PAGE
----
Tobacco giant Altria, parent company of Phillip Morris and owner of many popular cigarette brands, is “exploring options” within the cannabis industry, company executives said Wednesday.
At the Barclays Global Consumer Staples Conference in Boston, Billy Gifford, Altria’s vice chairman and chief financial officer, and Murray Garnick, executive vice president and general counsel, fielded several questions from a Barclays analyst as well as an audience member regarding the company’s aims on cannabis.
Interest from mainstream consumer companies in the marijuana industry is at an all-time high, following several high-profile investments. Tobacco industry players have been eyeing marijuana since at least the early 1970s, according to documents unearthed by researchers at the University of California, San Francisco.
But so far, only alcohol-industry giants have gone as far as to invest in cannabis. Constellation Brands, for example, recently took a large stake in cannabis company Canopy Growth Corp.
“There has been quite a bit of interest in the cannabis space, especially given recent news from several large beverage companies,” the Barclays analyst asked the tobacco executives during Wednesday’s talk. “Can you remind us of your thoughts on cannabis?”
“As you know, cannabis remains illegal under federal law, and we intend to continue to comply with federal law,” Garnick said. “Having said that, we are exploring our options, and we’re mindful of the possibility that in the future cannabis may no longer be illegal under federal law.”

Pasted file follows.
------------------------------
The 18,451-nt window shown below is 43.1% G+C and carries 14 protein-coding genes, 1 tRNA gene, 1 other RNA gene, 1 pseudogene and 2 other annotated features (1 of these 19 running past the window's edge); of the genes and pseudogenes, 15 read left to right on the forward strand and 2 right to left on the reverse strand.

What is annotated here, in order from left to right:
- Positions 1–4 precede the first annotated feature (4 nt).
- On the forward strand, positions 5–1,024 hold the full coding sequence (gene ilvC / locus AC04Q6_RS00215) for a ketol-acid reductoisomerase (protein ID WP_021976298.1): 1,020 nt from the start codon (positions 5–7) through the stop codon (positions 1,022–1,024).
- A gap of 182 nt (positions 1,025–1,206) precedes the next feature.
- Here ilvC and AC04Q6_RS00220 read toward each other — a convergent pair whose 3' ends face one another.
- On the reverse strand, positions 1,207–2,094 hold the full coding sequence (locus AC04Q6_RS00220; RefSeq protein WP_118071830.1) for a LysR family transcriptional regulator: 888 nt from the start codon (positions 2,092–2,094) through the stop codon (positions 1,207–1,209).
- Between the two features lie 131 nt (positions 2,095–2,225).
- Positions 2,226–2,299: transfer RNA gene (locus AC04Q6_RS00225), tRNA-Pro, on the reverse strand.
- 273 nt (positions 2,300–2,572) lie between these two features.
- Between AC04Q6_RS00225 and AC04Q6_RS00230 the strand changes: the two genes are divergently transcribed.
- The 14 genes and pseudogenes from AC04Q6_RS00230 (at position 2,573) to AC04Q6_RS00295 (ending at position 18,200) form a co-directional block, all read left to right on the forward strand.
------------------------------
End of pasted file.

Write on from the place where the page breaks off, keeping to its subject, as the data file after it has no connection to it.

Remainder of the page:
The question came up again following an audience prompt.
“Were it legalized,” asked an audience member, “is there any reason to believe that you would have a competitive advantage, relative to a booze company?”
“Well, it’s a hypothetical, and actually, we’re exploring out options. I really can’t go beyond that,” Gifford responded. “We’re exploring our position, studying and evaluating market opportunities. And obviously, that question is one of the questions we’re looking at.”
There is reason to believe the Altria executives may be choosing to be deliberately coy.
Their predecessors recognized marijuana as an “alternate, and perhaps a superior, method of satisfying the needs that cigarette smoking satisfies,” according to an internal Philip Morris memo from 1970.
Since then, the company’s bottom line has been hit hard by public health laws that severely restrict and heavily tax cigarette use.
As Barclays’ analyst noted during Wednesday’s event, the tobacco industry is feeling the pain: Stocks in tobacco firms are down about 20 percent all-around, with Altria’s stock prices down 18 percent.
In 2016, after telling VICE that the company had “no plans to sell marijuana products,” Philip Morris International invested $20 million into Syqe Medical, a Israel-based company that produces 3D-printed cannabis inhalers.
And prior to that, the company’s European subsidiary, Philip Morris Products S.A., received a patent for plants “producing terpenes of interest… including…. Cannabis sativa.”
As The Observer reported in March, in the years since, Altria has applied for patents on various e-cigarette devices, some of which look remarkably similar to the cannabis-oil vaporizing devices that represent an ever-growing share of the marijuana market.